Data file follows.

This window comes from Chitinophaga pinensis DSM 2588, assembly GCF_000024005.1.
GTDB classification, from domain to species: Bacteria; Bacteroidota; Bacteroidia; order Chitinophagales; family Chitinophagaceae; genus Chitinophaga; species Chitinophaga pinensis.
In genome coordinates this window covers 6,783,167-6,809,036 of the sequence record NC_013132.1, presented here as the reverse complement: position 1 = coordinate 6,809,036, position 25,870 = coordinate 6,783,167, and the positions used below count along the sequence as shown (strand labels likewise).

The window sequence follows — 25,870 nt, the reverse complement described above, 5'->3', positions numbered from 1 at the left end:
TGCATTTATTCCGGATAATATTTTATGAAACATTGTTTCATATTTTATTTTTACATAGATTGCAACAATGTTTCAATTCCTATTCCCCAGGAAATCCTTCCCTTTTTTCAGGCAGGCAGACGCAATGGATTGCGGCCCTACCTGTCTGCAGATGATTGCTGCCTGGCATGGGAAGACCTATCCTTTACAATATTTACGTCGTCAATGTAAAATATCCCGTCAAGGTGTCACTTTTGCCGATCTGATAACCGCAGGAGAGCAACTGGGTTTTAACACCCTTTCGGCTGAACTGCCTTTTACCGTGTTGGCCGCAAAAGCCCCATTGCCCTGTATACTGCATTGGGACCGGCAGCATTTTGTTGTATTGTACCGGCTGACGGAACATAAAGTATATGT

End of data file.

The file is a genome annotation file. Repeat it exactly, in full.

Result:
This window comes from Chitinophaga pinensis DSM 2588, assembly GCF_000024005.1.
GTDB classification, from domain to species: Bacteria; Bacteroidota; Bacteroidia; order Chitinophagales; family Chitinophagaceae; genus Chitinophaga; species Chitinophaga pinensis.
In genome coordinates this window covers 6,783,167-6,809,036 of the sequence record NC_013132.1, presented here as the reverse complement: position 1 = coordinate 6,809,036, position 25,870 = coordinate 6,783,167, and the positions used below count along the sequence as shown (strand labels likewise).

The window sequence follows — 25,870 nt, the reverse complement described above, 5'->3', positions numbered from 1 at the left end:
TGCATTTATTCCGGATAATATTTTATGAAACATTGTTTCATATTTTATTTTTACATAGATTGCAACAATGTTTCAATTCCTATTCCCCAGGAAATCCTTCCCTTTTTTCAGGCAGGCAGACGCAATGGATTGCGGCCCTACCTGTCTGCAGATGATTGCTGCCTGGCATGGGAAGACCTATCCTTTACAATATTTACGTCGTCAATGTAAAATATCCCGTCAAGGTGTCACTTTTGCCGATCTGATAACCGCAGGAGAGCAACTGGGTTTTAACACCCTTTCGGCTGAACTGCCTTTTACCGTGTTGGCCGCAAAAGCCCCATTGCCCTGTATACTGCATTGGGACCGGCAGCATTTTGTTGTATTGTACCGGCTGACGGAACATAAAGTATATGT